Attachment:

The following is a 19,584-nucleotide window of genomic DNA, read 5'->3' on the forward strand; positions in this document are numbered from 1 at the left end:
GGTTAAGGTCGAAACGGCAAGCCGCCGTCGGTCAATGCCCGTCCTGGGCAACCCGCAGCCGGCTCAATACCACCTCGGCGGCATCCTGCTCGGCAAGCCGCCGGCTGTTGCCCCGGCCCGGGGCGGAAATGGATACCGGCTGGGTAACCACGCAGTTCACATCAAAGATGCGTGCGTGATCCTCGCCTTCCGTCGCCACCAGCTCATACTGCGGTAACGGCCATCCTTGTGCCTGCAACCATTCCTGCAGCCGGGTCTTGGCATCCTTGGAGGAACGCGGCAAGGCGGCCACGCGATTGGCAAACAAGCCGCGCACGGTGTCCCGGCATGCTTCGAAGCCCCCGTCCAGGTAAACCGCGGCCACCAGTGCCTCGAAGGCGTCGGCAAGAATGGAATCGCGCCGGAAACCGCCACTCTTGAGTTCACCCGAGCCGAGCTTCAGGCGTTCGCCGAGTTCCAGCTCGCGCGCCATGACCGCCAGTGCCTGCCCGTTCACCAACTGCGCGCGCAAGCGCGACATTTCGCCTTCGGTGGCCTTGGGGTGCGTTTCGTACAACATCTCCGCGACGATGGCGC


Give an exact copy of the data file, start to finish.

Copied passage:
The following is a 19,584-nucleotide window of genomic DNA, read 5'->3' on the forward strand; positions in this document are numbered from 1 at the left end:
GGTTAAGGTCGAAACGGCAAGCCGCCGTCGGTCAATGCCCGTCCTGGGCAACCCGCAGCCGGCTCAATACCACCTCGGCGGCATCCTGCTCGGCAAGCCGCCGGCTGTTGCCCCGGCCCGGGGCGGAAATGGATACCGGCTGGGTAACCACGCAGTTCACATCAAAGATGCGTGCGTGATCCTCGCCTTCCGTCGCCACCAGCTCATACTGCGGTAACGGCCATCCTTGTGCCTGCAACCATTCCTGCAGCCGGGTCTTGGCATCCTTGGAGGAACGCGGCAAGGCGGCCACGCGATTGGCAAACAAGCCGCGCACGGTGTCCCGGCATGCTTCGAAGCCCCCGTCCAGGTAAACCGCGGCCACCAGTGCCTCGAAGGCGTCGGCAAGAATGGAATCGCGCCGGAAACCGCCACTCTTGAGTTCACCCGAGCCGAGCTTCAGGCGTTCGCCGAGTTCCAGCTCGCGCGCCATGACCGCCAGTGCCTGCCCGTTCACCAACTGCGCGCGCAAGCGCGACATTTCGCCTTCGGTGGCCTTGGGGTGCGTTTCGTACAACATCTCCGCGACGATGGCGC